The ship was racing down through the atmosphere in its long arc of descent. Tom, with no information except the feel of the controls, guessed that they were already around twenty thousand meters. The buffeting from wind currents was no more than usual, and the faint glow of frictional heating and ionization looked familiar and normal. As the descent continued, that glow faded. It would have been easy to imagine that everything was under control.
Janet Kloos was not fooled. She had released the dual controls. Now she was leaning forward and to the right, staring down at the ground. "Where are you going to put us down?"
The question of the moment. A four-hundred-mile-an-hour landing speed sounded like nothing compared with suborbital speeds ten times that, but a normal touchdown was at less than one-fifty.
"Do you see anything down there?" Tom's question didn't sound like an answer to hers, but it was.
"I'm beginning to. The aurora helps. Now that my eyes are used to the darkness, I'm beginning to see outlines."
And so was Tom. In every test that he had ever taken, his sight had been judged exceptional. Especially in low lighting. Owl eyes, one tester had said. But owls didn't land at four hundred knots.
The terrain below was gradually appearing as faint contrasts between dark gray and total black. Since their trajectory had not changed, they should be descending toward the suborbital field fifty miles west of Washington. If he could direct them in to that, they had at least a chance.
He glanced at the backup altimeter. That ought to be working; it used air pressure rather than computed absolute position. But it was too dark to see. His guess was that they had descended to around five thousand meters. They had maybe four minutes more flying time.
Below he saw rugged terrain, ranges of wooded hills. The Shenandoahs? If so, they were getting close. He could hear the sound of rushing air on the streamlined body. That was unusual; during a normal powered descent it was masked by the noise of the engines. Should he say something to the passengers? If so, what? And how could he do it, with no cabin address system?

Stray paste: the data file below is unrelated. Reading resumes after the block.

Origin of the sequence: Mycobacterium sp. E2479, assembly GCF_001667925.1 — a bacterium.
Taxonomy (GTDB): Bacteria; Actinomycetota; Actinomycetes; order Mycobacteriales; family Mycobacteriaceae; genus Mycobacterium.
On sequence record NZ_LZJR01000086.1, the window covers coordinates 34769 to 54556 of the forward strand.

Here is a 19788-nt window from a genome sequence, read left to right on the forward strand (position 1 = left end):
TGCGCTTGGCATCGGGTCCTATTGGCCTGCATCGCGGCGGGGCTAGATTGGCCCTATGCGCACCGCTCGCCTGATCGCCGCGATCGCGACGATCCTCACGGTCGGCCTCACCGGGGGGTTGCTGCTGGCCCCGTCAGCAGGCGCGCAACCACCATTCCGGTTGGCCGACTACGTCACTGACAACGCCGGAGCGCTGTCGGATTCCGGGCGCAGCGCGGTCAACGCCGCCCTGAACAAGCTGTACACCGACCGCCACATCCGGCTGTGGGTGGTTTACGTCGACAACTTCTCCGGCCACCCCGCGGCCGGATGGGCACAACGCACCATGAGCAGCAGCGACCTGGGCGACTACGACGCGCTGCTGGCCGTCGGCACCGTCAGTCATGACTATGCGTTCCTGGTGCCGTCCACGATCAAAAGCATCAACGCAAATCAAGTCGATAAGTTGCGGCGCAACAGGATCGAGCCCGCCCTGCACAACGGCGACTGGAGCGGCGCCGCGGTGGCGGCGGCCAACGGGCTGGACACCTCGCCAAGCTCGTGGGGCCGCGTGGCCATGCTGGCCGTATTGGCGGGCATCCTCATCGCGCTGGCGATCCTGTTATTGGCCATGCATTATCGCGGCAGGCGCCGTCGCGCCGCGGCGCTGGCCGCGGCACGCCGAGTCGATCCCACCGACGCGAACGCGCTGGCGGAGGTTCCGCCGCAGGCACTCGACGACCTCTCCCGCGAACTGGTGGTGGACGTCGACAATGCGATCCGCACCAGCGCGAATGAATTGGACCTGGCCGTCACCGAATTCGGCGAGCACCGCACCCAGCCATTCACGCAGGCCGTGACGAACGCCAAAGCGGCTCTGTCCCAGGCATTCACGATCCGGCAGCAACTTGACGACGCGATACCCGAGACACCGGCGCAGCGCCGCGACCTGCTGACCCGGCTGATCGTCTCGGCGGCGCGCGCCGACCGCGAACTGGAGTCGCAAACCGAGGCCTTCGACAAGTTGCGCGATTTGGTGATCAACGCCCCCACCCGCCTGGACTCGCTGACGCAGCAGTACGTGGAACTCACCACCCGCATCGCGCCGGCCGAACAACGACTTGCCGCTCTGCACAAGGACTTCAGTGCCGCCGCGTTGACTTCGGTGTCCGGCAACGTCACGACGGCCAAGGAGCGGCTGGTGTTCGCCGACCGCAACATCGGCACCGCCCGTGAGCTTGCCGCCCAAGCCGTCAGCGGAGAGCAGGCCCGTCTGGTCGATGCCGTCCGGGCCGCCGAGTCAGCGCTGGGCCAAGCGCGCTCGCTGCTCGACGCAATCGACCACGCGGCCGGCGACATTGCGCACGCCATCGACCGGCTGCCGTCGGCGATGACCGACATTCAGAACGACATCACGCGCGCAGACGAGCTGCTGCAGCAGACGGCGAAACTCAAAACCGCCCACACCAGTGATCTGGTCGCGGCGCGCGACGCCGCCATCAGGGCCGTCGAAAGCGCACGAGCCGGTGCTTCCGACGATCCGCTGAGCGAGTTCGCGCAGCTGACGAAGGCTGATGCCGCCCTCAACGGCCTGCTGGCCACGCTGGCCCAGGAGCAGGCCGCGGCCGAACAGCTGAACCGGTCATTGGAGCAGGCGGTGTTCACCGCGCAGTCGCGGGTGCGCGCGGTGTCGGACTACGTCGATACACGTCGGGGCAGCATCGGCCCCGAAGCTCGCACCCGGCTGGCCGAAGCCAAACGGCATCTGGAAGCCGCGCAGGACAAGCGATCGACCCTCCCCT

They were descending fast. Tom saw a broad river valley, and for a moment he had hopes. Then the hills were back, rushing closer beneath them. Their slopes seemed covered with soft, gray feathers. It was easy to imagine that you could land on that downy surface, and it would serve to brake your movement. Tom knew better. At four hundred miles an hour, those soft, pliable branches would chop the ship into small pieces.
He gripped the control stick more tightly. Janet Kloos reached over and placed her hand on his. "We're not going to make it, are we?" she said quietly.
"I don't think so." Tom tried to match her calm. "Not unless something opens up in the next few seconds. It's all trees down there."
The banality, the normalcy,
of their comments struck him. Last words ought to be epic and memorable, even if there was no way to record them. Were the flight recorders working? Probably not, since everything else had failed.
Her hand was still on his. The sound of air on the ship's body had risen to a scream. The topmost branches of the forest streaked by a few meters below. In the final moment before the world ended, Tom had enough self-control and curiosity to think a final question: What killed us? From the Trade Paperback edition.
Excerpted from Aftermath by Charles Sheffield. . Excerpted by permission of Spectra, a division of Random House LLC. All rights reserved. No part of this excerpt may be reproduced or reprinted without permission in writing from the publisher.